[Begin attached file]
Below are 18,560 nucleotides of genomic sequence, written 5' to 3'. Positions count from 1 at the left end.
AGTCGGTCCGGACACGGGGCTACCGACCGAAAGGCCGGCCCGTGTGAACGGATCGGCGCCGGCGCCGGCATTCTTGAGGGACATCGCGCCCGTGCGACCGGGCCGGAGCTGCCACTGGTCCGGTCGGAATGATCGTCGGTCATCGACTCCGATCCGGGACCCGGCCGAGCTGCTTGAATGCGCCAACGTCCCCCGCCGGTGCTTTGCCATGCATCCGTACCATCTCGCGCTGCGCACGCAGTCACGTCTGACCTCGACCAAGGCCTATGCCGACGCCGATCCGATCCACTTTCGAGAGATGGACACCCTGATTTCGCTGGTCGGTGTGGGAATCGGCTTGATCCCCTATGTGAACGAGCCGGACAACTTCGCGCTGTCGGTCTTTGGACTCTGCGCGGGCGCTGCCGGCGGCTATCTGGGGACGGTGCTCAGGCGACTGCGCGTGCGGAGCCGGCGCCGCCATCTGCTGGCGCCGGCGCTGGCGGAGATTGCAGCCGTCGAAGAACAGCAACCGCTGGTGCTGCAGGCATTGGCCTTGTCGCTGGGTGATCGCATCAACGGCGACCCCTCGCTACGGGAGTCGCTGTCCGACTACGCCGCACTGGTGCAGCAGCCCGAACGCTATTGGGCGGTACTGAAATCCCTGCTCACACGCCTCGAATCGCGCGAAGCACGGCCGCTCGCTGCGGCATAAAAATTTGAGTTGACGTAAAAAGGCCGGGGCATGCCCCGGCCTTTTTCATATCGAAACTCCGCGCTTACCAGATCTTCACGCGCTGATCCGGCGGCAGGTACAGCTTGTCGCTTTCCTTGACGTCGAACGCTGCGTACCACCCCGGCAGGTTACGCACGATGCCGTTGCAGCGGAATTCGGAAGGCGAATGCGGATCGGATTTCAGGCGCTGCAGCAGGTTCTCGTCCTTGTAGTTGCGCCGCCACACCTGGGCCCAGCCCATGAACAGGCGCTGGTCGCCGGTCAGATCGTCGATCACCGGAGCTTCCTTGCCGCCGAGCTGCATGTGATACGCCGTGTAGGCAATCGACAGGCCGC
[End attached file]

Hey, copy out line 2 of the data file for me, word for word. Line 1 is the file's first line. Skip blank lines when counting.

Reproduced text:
AGTCGGTCCGGACACGGGGCTACCGACCGAAAGGCCGGCCCGTGTGAACGGATCGGCGCCGGCGCCGGCATTCTTGAGGGACATCGCGCCCGTGCGACCGGGCCGGAGCTGCCACTGGTCCGGTCGGAATGATCGTCGGTCATCGACTCCGATCCGGGACCCGGCCGAGCTGCTTGAATGCGCCAACGTCCCCCGCCGGTGCTTTGCCATGCATCCGTACCATCTCGCGCTGCGCACGCAGTCACGTCTGACCTCGACCAAGGCCTATGCCGACGCCGATCCGATCCACTTTCGAGAGATGGACACCCTGATTTCGCTGGTCGGTGTGGGAATCGGCTTGATCCCCTATGTGAACGAGCCGGACAACTTCGCGCTGTCGGTCTTTGGACTCTGCGCGGGCGCTGCCGGCGGCTATCTGGGGACGGTGCTCAGGCGACTGCGCGTGCGGAGCCGGCGCCGCCATCTGCTGGCGCCGGCGCTGGCGGAGATTGCAGCCGTCGAAGAACAGCAACCGCTGGTGCTGCAGGCATTGGCCTTGTCGCTGGGTGATCGCATCAACGGCGACCCCTCGCTACGGGAGTCGCTGTCCGACTACGCCGCACTGGTGCAGCAGCCCGAACGCTATTGGGCGGTACTGAAATCCCTGCTCACACGCCTCGAATCGCGCGAAGCACGGCCGCTCGCTGCGGCATAAAAATTTGAGTTGACGTAAAAAGGCCGGGGCATGCCCCGGCCTTTTTCATATCGAAACTCCGCGCTTACCAGATCTTCACGCGCTGATCCGGCGGCAGGTACAGCTTGTCGCTTTCCTTGACGTCGAACGCTGCGTACCACCCCGGCAGGTTACGCACGATGCCGTTGCAGCGGAATTCGGAAGGCGAATGCGGATCGGATTTCAGGCGCTGCAGCAGGTTCTCGTCCTTGTAGTTGCGCCGCCACACCTGGGCCCAGCCCATGAACAGGCGCTGGTCGCCGGTCAGATCGTCGATCACCGGAGCTTCCTTGCCGCCGAGCTGCATGTGATACGCCGTGTAGGCAATCGACAGGCCGC